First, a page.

The network thus consists of a concatenation of units, with a single parent vessel upstream. A unit has the downstream end of that parent vessel, splitting into two over a short scale, and the full extent of the two downstream vessels. A vessel identified by subscript *n* (with the original mother having *n*=1) has upstream width *s*_{n} and downstream width *σ*_{n}. The pressure drop along its length (effectively in the far-field) is *U*_{n}*r*_{n} say, where *U*_{n} is the cross-sectionally averaged velocity at the upstream end and(3.1)is the vessel resistance. The integration is along the vessel length *l*_{n}, measured by *x*, and *s*_{n}(*x*) is the local cross-section. Lengths are normalized on the network's mother vessel cross-section *d**, so that *s*_{1}=1. We require *l*_{n}≫1, and now *Re*=*d***U**/*ν*, so that *l*_{n}/*Re* is presumed to be 0(1) or more. The scale *U** is implicitly defined through an insistence that *r*_{1}=1. The far-field result in equation (3.1) then stems from the Reynolds lubrication equation. In contrast, across a junction (the near-field) the pressure head *p*+*U*^{2}/2 is constant, where *U* is the averaged velocity. The pressure drop between the downstream ends of the parent, with subscript *n*, and of a daughter, with subscript *m*, is(3.2)where *e*_{n}=*σ*_{n}/*s*_{n}, which is greater than unity if a vessel widens along its length. The similar drop for the other daughter vessel, with subscript *l*, and mass conservation respectively give(3.3)

These equations determine *U*_{n}, given a knowledge (or guess) of Π_{m}, Π_{l}. Knowing the total pressure drop across the network allows the simultaneous calculation of these local pressure drops and the velocities in each vessel. The resulting system is quadratically nonlinear and may be solved by Newton iteration.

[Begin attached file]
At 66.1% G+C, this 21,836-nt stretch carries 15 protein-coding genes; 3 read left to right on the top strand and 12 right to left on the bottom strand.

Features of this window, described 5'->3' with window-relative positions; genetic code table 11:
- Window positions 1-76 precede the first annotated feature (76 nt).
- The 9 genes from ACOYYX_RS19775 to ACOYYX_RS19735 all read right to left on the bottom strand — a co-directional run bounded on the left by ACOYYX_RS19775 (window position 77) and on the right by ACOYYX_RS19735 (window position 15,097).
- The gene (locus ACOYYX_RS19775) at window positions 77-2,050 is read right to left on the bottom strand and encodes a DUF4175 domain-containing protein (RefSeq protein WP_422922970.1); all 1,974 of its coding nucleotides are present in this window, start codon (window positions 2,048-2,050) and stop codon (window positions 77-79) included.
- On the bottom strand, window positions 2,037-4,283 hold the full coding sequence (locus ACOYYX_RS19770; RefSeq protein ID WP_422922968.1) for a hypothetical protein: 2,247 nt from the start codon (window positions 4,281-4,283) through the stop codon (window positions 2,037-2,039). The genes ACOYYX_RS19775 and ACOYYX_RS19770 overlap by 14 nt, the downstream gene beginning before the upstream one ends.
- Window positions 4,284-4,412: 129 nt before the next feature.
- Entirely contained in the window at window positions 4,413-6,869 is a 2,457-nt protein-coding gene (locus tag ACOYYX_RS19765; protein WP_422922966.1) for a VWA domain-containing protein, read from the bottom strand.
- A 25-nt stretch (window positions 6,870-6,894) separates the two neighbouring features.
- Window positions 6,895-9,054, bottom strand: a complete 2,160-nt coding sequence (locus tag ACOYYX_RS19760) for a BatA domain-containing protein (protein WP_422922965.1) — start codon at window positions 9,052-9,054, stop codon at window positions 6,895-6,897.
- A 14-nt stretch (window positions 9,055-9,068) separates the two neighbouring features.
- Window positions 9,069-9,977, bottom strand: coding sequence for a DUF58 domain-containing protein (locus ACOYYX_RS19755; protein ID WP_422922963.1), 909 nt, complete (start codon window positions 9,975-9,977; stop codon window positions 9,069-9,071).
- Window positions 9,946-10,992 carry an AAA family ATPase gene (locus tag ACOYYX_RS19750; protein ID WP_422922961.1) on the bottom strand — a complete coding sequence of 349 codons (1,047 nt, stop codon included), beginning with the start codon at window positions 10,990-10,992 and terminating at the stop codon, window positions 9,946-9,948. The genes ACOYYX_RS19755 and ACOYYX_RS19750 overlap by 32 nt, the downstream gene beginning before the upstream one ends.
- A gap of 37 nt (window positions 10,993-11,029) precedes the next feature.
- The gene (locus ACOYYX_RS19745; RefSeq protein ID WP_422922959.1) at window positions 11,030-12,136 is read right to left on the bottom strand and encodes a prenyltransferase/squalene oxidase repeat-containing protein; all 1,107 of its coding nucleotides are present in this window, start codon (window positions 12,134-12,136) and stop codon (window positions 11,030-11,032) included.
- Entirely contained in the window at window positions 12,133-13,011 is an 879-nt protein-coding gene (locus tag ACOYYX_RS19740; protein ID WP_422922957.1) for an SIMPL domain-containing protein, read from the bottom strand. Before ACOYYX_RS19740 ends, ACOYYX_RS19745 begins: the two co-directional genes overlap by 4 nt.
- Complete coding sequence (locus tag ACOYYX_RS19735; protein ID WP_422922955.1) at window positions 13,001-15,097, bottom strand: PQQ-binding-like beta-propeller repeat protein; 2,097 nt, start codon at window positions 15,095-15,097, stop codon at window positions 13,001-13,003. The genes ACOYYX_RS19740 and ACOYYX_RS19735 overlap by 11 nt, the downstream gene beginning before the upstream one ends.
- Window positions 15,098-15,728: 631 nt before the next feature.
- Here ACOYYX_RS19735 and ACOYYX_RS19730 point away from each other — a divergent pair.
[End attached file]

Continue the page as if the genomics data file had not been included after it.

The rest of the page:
Analytical progress may be made if the imposed pressure drops across the network are identical and the vessels at each generation *i* are similar. The limit *N*→∞, with *N* now the total number of generations and *i*=*qN*, 0≤*q*<1, , , , yields the ordinary differential equations , , with *U*_{i}=*u*(*q*) and with *P*(*q*) denoting the pressure drop between the mouth and the current generation, as illustrated by equations (3.1)–(3.3). The change in subscript is to distinguish between generations rather than between vessels. The velocity *U*_{0} into the parent is therefore related to the pressure drop Δ*P* across the network through the quadratic relation(3.4)in this simple example. In less simple cases, computation is necessary.

In two calculations here, based on equations (3.1)–(3.3), a single input vessel splits into 32 downstream (see figure 2*a*). In figure 2*b*, the viscous resistance *r* for each vessel is half that at the previous generation, and at each bifurcation, the total cross-section of the network is reduced by a factor of 0.9. We should recall that the individual vessel resistance depends on both width and length. Further, the pressure drop across the left-hand side of the tree is fixed at 5, while that across the right, Δ*P*_{3}, is varied. The fluxes through each half, *Q*_{2}, *Q*_{3}, and through the whole network, *Q*_{1}, are plotted together with the velocities into each vessel *U*_{1,2,3}. The minimum Δ*P*_{3} is approximately 1.25, corresponding to no flow through the right side (zero flow at the first bifurcation). The upper value is approximately 6.65. Above this value, the flow decelerates into the left half and we can expect flow separation. In figure 2*c*, the pressure drop is 5 for all vessels, but in the right half each vessel has its cross-section increased by a factor *F*. The vessel lengths are varied so that the viscous resistance remains unaltered. The velocities at corresponding generations through the two halves of the network remain equal, although the fluxes do not. As *F*→0, the flux into the right branch vanishes as expected, although the velocity does not. For *F* >1.22, the flow decelerates into both halves at the first junction.